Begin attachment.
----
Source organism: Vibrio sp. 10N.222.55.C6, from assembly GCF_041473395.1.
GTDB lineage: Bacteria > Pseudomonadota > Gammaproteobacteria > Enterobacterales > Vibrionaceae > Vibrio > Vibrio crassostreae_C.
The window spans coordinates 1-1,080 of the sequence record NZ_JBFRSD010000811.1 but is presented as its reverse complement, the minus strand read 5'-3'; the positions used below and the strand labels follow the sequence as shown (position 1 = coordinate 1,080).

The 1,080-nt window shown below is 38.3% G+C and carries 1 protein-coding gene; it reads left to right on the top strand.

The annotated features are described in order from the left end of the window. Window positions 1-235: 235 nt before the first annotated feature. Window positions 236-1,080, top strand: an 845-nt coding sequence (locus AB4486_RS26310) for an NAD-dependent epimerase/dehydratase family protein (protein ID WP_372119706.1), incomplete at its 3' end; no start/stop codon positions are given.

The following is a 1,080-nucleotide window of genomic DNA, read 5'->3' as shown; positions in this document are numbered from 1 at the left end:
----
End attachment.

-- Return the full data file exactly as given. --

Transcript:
Source organism: Vibrio sp. 10N.222.55.C6, from assembly GCF_041473395.1.
GTDB lineage: Bacteria > Pseudomonadota > Gammaproteobacteria > Enterobacterales > Vibrionaceae > Vibrio > Vibrio crassostreae_C.
The window spans coordinates 1-1,080 of the sequence record NZ_JBFRSD010000811.1 but is presented as its reverse complement, the minus strand read 5'-3'; the positions used below and the strand labels follow the sequence as shown (position 1 = coordinate 1,080).

The 1,080-nt window shown below is 38.3% G+C and carries 1 protein-coding gene; it reads left to right on the top strand.

The annotated features are described in order from the left end of the window. Window positions 1-235: 235 nt before the first annotated feature. Window positions 236-1,080, top strand: an 845-nt coding sequence (locus AB4486_RS26310) for an NAD-dependent epimerase/dehydratase family protein (protein ID WP_372119706.1), incomplete at its 3' end; no start/stop codon positions are given.

The following is a 1,080-nucleotide window of genomic DNA, read 5'->3' as shown; positions in this document are numbered from 1 at the left end: